On September 29, 2010, the Department and the SEC announced significant enforcement actions against Swiss-based ABB Ltd and two of its subsidiaries related to improper payments made in Mexico and in Jordan. ABB Ltd, a leading provider of power technologies whose shares are traded on the New York Stock Exchange, agreed to enter into a deferred prosecution agreement as a result of kickback payments made to the Iraqi government in order to obtain inflated contracts under the United Nations Oil for Food program, and separate bribes made to Mexican officials. In addition, the company’s U.S. subsidiary, ABB Inc., pleaded guilty to a criminal information charging it with one count each of violating the anti-bribery provisions of the FCPA and conspiring to do so.

This is not the first time ABB Ltd has faced enforcement actions involving the FCPA. In 2003, ABB Ltd voluntarily disclosed more than $1 million in improper payments by two subsidiaries to oil officials in Nigeria. The disclosures to the Department and the SEC were made in anticipation of the sale of its upstream oil and gas business. On July 6, 2004, a US and a UK subsidiary of ABB each pleaded guilty to a two-count criminal information charging each with violating the anti-bribery provisions of the FCPA and agreed to pay a total of $10.5 million in criminal fines. ABB Ltd also settled with the SEC by agreeing to the entry of an injunction prohibiting future violations of the FCPA and paying $5.9 million in disgorgement and prejudgment interest.

Although the government noted that ABB Ltd should be credited for its “extraordinary cooperation” in the investigation,49 it contended that ABB should be fined $30.4 million as a repeat offender, based on its previous FCPA violations.50 The district court judge declined to find that ABB was a “recidivist company” that had repeatedly violated the FCPA. Instead, the court reduced the fine to $17.1 million, the lowest end of the applicable range.51

Without admitting or denying the charges, ABB Ltd also agreed to the entry of an injunction to settle an SEC complaint charging violations of the FCPA’s anti-bribery, books-and-records and internal controls provisions, and to pay an additional $16.5 million as a civil penalty and $22.8 million in disgorgement and prejudgment interest.

Although the deferred prosecution agreement required ABB Ltd. to adopt an enhanced compliance program, it did not require an external compliance monitor. The Department commended the ABB entities for voluntarily disclosing the relevant misconduct; thoroughly investigating its conduct in Jordan and Mexico, as well as “other misconduct;” cooperating with the Department’s Fraud Section and the SEC; and implementing substantial remedial measures.52 ABB Ltd also assured the government that it would “continue to implement a compliance and ethics program designed to prevent and detect violations of the FCPA and other applicable anti-corruption laws throughout its operations. . . .”53

The Alleged Oil-for-Food Bribery Scheme

The criminal information pertaining to ABB Ltd- Jordan charged the company with one count of conspiracy to commit wire fraud and violate the accounting provision of the FCPA.54 It stated that ABB Ltd-Jordan had paid, or caused to be paid, over $300,000 in kickbacks to the Iraqi government in connection with contracts to sell electrical equipment and services under the United Nations Oil-for-Food Program.55 In return, ABB Ltd-Jordan and its 95%- owned subsidiary, Trading Ltd (“ABB Near East”), received contracts valued at approximately $5.9 million from Iraqi electricity companies.56 The SEC complaint alleged, in addition to the above, that during the four year period that ABB Ltd’s subsidiaries participated in the Oil-for-Food Program, they had paid kickbacks in the form of bank guarantees and cash payments, and had earned as a result $13.5 million in revenues, and $3.8 million in profits.57 According to the SEC complaint, ABB subsidiaries falsely recorded the kickbacks as payments for after-sales services, consultation costs, and commissions. 58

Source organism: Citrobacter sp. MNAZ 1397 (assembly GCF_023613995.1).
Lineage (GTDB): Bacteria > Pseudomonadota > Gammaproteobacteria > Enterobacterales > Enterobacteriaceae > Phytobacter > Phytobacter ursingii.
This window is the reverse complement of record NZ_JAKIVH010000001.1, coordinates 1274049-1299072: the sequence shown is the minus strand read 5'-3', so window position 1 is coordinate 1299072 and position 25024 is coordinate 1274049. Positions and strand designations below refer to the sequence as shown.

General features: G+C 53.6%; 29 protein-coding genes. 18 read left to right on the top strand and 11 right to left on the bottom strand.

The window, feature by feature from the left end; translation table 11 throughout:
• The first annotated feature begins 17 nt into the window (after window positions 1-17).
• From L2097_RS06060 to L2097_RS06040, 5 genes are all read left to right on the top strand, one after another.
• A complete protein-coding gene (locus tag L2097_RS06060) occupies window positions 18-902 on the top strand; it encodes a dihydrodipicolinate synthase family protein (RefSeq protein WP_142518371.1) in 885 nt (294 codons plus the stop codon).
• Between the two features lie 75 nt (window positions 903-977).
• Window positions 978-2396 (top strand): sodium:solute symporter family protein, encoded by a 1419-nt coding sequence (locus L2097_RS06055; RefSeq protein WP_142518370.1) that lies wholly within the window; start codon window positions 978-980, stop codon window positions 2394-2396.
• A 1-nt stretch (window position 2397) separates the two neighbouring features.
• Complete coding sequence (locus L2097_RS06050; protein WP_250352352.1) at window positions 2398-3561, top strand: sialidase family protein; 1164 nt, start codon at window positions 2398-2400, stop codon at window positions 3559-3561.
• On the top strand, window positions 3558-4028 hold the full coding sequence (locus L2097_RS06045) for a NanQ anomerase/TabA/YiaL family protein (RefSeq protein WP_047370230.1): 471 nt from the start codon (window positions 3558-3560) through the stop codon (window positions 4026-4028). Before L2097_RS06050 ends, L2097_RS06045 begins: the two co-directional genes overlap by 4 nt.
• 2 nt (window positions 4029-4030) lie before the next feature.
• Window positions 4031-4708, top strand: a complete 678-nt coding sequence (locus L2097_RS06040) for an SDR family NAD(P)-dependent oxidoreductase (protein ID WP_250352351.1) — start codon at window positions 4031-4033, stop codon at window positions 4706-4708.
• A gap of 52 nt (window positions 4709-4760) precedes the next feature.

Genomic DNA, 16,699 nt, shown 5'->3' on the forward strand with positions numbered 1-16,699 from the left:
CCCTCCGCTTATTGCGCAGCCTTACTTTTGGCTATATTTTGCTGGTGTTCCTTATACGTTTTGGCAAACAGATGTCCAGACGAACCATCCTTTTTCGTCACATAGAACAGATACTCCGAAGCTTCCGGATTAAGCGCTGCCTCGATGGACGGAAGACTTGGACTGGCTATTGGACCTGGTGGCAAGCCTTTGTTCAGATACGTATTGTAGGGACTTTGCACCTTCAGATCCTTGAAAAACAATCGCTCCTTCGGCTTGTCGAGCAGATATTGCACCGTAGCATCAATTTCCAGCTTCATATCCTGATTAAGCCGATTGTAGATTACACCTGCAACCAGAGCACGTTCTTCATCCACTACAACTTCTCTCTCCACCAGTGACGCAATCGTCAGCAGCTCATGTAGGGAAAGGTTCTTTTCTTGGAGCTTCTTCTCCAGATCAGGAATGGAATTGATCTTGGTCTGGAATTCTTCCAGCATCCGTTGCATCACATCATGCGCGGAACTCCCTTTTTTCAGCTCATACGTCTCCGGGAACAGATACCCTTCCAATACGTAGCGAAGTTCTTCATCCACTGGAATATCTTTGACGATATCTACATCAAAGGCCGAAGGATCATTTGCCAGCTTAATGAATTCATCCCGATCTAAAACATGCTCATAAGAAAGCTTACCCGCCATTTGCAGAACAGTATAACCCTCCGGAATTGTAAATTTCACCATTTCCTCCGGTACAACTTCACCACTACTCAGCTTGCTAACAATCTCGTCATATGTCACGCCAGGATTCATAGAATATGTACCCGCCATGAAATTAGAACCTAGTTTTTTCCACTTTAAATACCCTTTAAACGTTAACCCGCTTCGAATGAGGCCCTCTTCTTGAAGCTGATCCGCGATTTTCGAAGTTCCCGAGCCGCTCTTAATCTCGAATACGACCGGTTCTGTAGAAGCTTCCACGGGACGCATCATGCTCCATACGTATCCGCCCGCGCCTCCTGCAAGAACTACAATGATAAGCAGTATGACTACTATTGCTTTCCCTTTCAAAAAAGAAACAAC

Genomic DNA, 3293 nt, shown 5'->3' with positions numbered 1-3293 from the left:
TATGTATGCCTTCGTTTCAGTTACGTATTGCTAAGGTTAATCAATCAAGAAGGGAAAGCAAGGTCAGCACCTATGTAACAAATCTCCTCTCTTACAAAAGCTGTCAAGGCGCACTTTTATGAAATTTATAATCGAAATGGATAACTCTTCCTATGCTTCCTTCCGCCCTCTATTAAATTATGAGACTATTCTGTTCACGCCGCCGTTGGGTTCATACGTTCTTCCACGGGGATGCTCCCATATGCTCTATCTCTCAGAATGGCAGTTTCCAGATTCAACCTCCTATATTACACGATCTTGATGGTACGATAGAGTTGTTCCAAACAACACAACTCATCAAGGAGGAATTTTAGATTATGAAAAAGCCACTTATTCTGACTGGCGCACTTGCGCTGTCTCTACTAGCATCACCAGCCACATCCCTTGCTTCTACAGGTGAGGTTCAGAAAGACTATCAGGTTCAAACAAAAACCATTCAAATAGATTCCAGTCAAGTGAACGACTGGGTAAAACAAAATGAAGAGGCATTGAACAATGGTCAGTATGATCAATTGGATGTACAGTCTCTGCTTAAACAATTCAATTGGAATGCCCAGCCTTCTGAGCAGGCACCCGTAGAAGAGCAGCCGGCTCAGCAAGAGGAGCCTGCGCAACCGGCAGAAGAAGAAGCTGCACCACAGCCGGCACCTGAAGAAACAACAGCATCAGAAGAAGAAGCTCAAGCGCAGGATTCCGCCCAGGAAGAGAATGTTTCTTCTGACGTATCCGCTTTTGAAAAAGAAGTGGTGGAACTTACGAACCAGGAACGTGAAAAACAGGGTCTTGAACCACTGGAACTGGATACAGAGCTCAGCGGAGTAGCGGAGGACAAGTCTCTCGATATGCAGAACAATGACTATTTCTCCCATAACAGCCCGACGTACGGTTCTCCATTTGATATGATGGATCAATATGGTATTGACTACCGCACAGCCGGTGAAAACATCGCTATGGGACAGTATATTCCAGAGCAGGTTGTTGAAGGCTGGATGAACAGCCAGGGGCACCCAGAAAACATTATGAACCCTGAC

The Mexican Bribery Scheme

The criminal information related to ABB Inc. charged that subsidiary and its ABB Network Management (“ABB-NM”) unit located in Sugarland, Texas, with entering into multiple commission-based representation agreements with Mexican intermediary companies to make illegal payments to Mexican officials of electrical utilities, including paying the officials’ credit card bills and making cash payments to their relatives.59 As a result of the improper payments, ABB-NM secured contracts worth $81 million and made over $13 million in profits.60 ABB Inc. pleaded guilty to one count each of conspiracy to violate the FCPA, and violating the anti-bribery provisions of the Act, and admitted that it had paid approximately $1.9 million in bribes to these officials from 1997 to 2004. The SEC complaint separately alleged that ABB Inc. had “failed to conduct any due diligence on the use [of] or payments” to the relevant agents and failed to maintain accurate books and records.61

In November 2009, John Joseph O’Shea, ABBNM’s former General Manager, was charged with numerous violations of the FCPA, money laundering laws, and falsifying records in connection with the bribery scheme.62 At the same time, Fernando Maya Basurto (“Basurto”), a Mexican citizen and the principal of the Mexican company that served as ABBNM’s sales representative, pleaded guilty and agreed to cooperate with the government.63